Transforaminal epidural steroid injections, in particular, may require more guidance from imaging as the doctor performs the procedure, as the needle must be inserted into empty space to the side of the spinal column. However, this approach is regarded as being comparable to the specificity needed for the interlaminar approach. Transforaminal injections may also be associated with reduced risks of dural damage. Some research even indicates that this approach may be superior in cases of spinal pain associated with neuropathy in comparison to the caudal or interlaminar approach.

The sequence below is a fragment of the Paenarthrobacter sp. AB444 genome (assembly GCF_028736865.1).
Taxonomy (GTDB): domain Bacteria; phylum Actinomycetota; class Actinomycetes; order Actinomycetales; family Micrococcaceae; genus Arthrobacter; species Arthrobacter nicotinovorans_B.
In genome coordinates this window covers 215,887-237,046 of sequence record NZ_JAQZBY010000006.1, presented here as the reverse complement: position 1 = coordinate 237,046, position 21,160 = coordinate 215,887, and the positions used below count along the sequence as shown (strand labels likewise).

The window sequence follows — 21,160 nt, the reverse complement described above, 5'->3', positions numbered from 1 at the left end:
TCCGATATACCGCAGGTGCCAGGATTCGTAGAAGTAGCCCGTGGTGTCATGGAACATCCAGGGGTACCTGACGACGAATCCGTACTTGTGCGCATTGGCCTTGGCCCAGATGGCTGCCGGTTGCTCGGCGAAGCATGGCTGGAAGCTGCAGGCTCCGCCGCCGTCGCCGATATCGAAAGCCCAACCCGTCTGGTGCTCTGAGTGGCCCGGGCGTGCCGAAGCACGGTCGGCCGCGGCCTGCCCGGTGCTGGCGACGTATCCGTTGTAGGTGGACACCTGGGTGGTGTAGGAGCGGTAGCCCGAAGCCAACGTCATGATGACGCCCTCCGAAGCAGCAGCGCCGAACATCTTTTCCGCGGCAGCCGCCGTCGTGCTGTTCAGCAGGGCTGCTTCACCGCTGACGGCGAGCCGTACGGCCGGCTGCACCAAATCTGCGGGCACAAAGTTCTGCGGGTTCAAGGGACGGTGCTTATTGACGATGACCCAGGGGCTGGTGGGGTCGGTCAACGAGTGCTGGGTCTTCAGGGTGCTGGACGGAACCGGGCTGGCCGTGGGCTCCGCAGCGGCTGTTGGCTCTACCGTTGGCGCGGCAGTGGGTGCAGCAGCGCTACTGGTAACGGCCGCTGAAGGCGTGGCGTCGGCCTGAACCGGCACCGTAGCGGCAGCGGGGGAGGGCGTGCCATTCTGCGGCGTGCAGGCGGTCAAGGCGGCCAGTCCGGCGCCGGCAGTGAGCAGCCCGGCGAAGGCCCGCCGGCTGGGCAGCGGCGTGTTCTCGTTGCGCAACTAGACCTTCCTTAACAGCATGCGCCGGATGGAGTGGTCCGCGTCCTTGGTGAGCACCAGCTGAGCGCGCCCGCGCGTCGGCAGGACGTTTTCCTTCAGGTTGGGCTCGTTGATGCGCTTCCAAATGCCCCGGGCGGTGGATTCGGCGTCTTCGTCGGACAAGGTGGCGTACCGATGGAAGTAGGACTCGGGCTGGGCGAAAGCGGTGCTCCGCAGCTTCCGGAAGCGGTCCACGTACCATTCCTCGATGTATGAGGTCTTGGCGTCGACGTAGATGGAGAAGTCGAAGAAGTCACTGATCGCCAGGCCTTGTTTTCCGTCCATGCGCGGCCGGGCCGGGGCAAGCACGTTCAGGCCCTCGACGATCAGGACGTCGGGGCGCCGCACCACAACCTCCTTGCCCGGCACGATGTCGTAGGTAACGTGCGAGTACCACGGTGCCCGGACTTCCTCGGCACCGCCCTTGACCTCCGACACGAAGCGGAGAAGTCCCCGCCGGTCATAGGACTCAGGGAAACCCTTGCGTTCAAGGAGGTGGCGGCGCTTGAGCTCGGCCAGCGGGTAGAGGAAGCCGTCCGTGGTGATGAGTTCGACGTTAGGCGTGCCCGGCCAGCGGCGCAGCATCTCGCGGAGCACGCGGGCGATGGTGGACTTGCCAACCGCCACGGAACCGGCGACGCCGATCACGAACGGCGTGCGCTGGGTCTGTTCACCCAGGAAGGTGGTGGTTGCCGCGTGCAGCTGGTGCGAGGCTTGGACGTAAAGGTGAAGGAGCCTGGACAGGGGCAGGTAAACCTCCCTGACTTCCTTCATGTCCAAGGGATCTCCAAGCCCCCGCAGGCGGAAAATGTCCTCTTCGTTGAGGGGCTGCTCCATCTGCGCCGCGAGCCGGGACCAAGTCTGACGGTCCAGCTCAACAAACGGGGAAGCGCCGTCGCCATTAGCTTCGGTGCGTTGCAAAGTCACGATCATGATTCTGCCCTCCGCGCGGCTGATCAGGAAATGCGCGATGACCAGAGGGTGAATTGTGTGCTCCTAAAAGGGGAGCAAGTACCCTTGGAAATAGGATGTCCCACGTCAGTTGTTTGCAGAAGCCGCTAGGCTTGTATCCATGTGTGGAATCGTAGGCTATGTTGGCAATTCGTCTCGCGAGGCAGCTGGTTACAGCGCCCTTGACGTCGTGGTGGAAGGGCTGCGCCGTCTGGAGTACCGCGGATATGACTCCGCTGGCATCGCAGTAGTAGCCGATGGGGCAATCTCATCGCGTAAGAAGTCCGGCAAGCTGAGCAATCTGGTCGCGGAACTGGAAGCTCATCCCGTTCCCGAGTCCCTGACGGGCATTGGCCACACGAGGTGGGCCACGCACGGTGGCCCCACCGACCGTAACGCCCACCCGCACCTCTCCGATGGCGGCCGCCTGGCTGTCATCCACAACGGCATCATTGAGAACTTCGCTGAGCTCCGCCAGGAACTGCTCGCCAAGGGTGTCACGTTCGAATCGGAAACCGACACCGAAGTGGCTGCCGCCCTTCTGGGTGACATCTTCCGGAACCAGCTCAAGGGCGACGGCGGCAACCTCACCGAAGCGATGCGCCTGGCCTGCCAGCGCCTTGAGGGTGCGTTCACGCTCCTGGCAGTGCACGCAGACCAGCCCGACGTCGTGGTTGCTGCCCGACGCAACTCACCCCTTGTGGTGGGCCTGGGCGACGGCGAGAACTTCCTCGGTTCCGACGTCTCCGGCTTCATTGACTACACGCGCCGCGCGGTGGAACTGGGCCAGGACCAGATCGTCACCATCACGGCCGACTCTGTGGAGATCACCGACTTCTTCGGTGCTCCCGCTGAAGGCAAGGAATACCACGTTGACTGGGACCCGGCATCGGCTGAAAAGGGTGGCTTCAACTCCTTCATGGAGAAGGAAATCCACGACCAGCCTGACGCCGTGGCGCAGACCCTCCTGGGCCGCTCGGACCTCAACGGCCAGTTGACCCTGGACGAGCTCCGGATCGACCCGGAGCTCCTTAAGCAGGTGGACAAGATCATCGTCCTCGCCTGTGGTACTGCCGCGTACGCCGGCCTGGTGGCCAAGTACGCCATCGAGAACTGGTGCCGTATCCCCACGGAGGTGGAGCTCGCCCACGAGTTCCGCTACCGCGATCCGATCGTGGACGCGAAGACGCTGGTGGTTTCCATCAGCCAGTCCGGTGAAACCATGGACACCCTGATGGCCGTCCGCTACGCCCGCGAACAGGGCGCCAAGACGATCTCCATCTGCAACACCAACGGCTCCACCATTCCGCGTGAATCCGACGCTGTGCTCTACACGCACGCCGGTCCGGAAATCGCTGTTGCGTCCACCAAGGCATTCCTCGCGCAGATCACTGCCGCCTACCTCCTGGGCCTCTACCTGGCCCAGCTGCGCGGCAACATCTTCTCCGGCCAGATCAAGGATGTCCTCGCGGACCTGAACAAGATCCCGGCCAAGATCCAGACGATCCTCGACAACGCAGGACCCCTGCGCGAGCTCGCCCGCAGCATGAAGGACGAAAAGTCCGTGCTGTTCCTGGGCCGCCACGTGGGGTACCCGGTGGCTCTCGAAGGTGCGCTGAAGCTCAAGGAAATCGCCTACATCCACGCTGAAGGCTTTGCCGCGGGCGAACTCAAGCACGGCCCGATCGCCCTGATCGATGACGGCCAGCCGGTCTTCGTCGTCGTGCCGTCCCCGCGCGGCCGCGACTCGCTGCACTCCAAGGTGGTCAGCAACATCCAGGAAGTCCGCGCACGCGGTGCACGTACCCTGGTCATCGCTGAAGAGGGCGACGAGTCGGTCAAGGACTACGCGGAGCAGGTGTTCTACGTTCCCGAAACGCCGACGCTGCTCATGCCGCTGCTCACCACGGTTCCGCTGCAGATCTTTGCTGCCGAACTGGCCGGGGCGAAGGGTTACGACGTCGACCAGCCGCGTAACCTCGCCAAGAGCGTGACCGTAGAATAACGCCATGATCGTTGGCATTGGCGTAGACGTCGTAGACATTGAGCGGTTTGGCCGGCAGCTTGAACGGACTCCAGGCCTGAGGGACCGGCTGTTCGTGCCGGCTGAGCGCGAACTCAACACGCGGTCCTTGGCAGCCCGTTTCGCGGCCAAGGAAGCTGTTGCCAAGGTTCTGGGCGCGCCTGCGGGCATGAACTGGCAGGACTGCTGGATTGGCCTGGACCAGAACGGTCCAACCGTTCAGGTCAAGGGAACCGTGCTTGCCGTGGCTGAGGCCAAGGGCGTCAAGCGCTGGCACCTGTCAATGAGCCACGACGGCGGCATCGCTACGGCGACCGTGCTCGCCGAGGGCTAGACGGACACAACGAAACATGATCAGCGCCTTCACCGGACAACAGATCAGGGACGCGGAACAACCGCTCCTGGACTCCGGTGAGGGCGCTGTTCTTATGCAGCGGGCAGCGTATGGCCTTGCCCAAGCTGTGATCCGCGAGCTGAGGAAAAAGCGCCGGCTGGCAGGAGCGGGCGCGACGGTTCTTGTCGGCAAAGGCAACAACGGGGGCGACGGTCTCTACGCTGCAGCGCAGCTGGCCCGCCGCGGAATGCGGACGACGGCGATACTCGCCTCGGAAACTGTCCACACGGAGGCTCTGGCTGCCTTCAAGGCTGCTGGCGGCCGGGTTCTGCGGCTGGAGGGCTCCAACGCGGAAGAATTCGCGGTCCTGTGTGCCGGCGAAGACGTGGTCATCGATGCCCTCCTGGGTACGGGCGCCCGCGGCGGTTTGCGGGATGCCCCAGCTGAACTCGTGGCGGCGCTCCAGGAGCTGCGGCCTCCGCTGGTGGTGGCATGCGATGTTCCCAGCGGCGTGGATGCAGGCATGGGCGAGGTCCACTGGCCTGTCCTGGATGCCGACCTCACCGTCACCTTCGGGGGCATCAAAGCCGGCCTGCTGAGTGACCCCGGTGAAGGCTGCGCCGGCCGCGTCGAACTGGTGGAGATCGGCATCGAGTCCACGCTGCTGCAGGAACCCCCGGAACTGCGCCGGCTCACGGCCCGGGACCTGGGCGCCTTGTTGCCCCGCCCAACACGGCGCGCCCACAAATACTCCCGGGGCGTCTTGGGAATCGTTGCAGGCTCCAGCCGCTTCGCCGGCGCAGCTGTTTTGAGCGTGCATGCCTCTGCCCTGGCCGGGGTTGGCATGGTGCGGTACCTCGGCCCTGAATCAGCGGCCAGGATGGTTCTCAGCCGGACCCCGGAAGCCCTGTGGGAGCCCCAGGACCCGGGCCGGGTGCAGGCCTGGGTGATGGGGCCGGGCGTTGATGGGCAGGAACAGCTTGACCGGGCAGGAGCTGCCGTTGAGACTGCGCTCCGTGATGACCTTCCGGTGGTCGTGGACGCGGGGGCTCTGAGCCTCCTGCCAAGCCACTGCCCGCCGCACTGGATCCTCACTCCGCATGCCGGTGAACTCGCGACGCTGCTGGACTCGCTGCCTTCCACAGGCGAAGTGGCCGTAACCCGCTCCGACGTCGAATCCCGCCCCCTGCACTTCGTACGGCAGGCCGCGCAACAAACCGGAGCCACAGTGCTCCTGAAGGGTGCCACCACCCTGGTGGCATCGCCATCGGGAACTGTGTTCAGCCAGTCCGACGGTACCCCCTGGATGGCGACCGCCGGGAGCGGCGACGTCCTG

With a transforaminal epidural steroid injection (ESI), often referred to as a 'nerve block', the needle is placed alongside the nerve as it exits the spine, and medication is placed into the 'nerve sleeve'. The medication then travels up the sleeve and into the epidural space from the side. This allows for a more concentrated delivery of steroid into one affected area (usually one segment and one side). Transforaminal ESIs can also be modified slightly to allow for more specific coverage of a single nerve and can provide diagnostic benefit, in addition to improved pain and function.